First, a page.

There is a Place on Earth: A Woman in Birkenau (Questo Povero Corpo)
THERE IS A PLACE ON EARTH: A WOMAN IN BIRKENAU (Questo povero corpo)
Memoir by Giuliana Tedeschi, 1946
C'é un punto della terra (There Is a Place on Earth ) was published in Italian in 1988 and in English (translated by Tim Parks) in 1992. An earlier, shorter version of some 125 pages was published in 1946 as Questo povero corpo ("This Poor Body").
Tedeschi was transported to Auschwitz-Birkenau in April 1944. Her book tells of her experiences over the next 12 months, covering a period spent within the Birkenau camp, some months in the Auschwitz barracks, the forced march when the camp was evacuated in January 1945, and brief references to time spent in Ravensbrück and Malchow.
Two different styles of writing are evident in the book. The opening section is little concerned with narrative framework and precise contextualization; the aim is to convey the disorientation of a woman torn from her surroundings and dumped into an environment without understandable reference points. Sentence structure and language eschew a narrow formalism; words flow without immediate context, description is confined to snatches of time and place, the reader left to restructure sequence. There are elements of the lyrical, as in the book's opening words, a description of the death camp: "There is a place on earth, a desolate heath, where the shadows of the dead are multitudes, where the living are dead, where there is only death, hate, and pain. Surrounding the place and cutting it off from life are thick walls of darkness by night, and by day the infinity of space, the whistle of the wind, the cawing of crows, the stormy sky, the gray of stones."
Following the introductory section chronology determines sequence, although for the most part the author avoids detailed description of place, focusing on interaction between those of widely divergent national origin and culture—on conversation, tone, accent, and mood.
As the account unfolds, we witness the dawning understanding of the purpose of Birkenau, the shock of discovery that the imagined family camp is located in the crematorium, the recognition of death, the meaning of the flame that burns night and day, refracted through myriad window panes. At night in the crowded barracks Tedeschi hears the "noise of wheels braking on rails, the confused clamour of the wagons being unloaded in the dark, the echoing of orders and the shouts of Germans." Many of the passages are haunting, conveying great depth of meaning with an economy of words. Forced to attend a roll call in pelting rain, the captives return sodden to barracks, their clogs covering the floor with sludge, attempting vainly to dry clothes before the morning and only succeeding in impregnating the bunks with water.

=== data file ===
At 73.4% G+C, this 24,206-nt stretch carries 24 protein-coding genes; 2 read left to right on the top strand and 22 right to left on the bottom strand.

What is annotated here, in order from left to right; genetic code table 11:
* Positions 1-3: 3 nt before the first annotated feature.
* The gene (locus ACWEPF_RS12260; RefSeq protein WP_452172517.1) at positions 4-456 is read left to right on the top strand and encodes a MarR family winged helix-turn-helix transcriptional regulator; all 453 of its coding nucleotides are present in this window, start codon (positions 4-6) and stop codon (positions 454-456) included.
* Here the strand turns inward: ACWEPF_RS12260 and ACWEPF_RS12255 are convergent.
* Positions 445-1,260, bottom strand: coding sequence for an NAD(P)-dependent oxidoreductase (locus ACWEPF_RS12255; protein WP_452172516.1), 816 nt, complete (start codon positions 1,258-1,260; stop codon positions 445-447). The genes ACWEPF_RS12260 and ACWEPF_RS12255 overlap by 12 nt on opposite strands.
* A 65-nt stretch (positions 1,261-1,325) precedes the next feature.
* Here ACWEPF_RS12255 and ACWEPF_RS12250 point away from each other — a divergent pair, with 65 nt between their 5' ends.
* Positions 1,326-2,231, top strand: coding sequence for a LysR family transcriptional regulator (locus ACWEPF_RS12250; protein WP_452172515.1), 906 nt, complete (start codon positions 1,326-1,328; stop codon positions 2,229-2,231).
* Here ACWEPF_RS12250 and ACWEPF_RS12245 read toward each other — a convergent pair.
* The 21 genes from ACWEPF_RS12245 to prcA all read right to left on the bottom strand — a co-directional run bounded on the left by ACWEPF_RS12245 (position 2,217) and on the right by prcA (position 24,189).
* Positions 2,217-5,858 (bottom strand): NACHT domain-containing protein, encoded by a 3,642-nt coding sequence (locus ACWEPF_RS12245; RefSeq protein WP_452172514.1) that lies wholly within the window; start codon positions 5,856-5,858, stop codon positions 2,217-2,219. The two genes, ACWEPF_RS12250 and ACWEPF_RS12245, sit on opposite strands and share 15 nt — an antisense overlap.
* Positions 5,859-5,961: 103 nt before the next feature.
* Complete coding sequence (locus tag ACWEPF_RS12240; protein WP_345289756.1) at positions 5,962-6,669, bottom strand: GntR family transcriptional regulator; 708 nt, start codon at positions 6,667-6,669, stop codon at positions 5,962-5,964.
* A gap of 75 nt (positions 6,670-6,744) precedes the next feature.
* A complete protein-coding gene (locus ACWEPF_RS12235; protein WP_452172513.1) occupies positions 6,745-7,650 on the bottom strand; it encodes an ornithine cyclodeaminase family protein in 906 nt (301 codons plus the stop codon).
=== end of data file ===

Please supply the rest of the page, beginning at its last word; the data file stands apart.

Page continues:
Tedeschi is sent from the Birkenau quarantine block to the work camp, engages in senseless tasks carrying stones, then is assigned to an indoor work detail mercifully sheltered from the elements: her task is to rip apart an endless supply of shoes, separating leather and rubber, to be shipped to an unknown destination. Life becomes less onerous as she is moved to the two-story brick barracks of Auschwitz. After the Birkenau huts the new surroundings are spacious, the bunk beds wide, the lavatories fit for human beings—and the crematoriums are out of sight.
Conditions deteriorate in October when work runs out and she is sent to dig in sand pits—for nine long hours, each day, in the winter cold. The death march on which she embarks, the train journey to Germany, the movement from camp to camp, and her ultimate escape and liberation cover but 23 pages of text but constitute one of the features of Tedeschi's work—a powerful evocation of experience beyond the realms of human understanding.